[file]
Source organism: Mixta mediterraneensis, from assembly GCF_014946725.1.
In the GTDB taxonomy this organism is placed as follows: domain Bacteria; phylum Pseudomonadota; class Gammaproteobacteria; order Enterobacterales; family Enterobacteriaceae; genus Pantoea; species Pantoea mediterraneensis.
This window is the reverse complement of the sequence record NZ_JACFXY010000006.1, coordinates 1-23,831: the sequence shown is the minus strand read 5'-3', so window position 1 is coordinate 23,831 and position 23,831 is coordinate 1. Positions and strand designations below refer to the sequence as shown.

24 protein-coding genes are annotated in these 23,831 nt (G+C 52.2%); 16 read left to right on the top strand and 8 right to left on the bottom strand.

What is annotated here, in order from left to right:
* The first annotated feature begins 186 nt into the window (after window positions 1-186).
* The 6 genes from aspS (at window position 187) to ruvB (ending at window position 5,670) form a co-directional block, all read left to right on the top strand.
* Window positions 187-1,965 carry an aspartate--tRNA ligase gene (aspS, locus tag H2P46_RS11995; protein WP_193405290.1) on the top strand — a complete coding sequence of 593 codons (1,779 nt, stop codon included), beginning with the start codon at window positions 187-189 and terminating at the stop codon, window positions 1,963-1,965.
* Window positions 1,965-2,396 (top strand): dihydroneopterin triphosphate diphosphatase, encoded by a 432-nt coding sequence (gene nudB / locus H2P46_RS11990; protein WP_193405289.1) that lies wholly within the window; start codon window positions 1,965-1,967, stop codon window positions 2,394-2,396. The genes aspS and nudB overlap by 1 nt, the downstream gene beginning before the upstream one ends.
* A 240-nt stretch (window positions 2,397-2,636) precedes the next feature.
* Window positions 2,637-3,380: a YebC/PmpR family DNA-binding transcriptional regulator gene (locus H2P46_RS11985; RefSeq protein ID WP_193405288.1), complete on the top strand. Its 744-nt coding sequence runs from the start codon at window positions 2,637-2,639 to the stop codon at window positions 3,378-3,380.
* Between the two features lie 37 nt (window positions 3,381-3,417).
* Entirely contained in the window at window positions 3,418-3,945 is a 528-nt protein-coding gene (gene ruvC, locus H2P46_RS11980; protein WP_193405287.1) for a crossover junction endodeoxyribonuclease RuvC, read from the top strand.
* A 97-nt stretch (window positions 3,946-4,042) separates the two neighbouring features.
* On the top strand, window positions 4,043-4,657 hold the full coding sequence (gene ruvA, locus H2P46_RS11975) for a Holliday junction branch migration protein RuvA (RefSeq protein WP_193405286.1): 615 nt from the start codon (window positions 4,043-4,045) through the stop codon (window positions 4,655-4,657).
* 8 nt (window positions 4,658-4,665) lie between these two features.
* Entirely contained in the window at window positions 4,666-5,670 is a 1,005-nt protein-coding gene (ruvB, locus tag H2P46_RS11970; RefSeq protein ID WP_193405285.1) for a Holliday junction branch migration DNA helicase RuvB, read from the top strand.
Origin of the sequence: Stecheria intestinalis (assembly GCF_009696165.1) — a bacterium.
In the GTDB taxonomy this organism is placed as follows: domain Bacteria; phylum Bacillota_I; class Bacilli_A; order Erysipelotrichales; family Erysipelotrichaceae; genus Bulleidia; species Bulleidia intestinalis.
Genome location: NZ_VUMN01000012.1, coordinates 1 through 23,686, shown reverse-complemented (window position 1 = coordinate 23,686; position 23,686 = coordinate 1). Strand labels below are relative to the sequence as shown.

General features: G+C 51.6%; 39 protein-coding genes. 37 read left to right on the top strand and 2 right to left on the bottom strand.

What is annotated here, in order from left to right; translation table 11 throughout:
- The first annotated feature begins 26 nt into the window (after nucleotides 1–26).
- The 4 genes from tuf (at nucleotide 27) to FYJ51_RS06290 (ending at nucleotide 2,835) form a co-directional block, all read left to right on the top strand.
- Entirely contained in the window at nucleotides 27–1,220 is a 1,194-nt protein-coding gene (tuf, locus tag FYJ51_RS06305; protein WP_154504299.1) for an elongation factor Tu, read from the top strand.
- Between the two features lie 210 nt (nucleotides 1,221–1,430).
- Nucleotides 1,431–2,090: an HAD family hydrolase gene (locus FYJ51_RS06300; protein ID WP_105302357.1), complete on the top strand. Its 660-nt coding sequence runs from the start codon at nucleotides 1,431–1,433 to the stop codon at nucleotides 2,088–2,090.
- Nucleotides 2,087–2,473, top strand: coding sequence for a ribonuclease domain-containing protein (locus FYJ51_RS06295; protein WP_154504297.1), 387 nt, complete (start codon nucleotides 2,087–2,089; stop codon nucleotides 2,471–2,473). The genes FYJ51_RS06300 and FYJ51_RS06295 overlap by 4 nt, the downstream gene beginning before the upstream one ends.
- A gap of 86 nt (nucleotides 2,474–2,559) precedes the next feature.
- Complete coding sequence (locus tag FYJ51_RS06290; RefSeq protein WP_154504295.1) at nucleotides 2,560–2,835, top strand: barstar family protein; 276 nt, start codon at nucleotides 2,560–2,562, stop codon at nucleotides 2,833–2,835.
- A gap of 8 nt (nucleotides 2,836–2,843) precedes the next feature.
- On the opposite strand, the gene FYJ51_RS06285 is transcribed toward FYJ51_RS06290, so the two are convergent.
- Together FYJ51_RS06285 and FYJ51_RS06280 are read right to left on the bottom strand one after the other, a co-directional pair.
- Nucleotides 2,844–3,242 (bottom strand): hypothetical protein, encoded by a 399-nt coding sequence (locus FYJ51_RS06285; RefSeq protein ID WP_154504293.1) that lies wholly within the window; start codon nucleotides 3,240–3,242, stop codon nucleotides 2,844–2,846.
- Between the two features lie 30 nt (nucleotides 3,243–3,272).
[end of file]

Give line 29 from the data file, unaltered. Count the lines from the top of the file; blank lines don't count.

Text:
- A gap of 86 nt (nucleotides 2,474–2,559) precedes the next feature.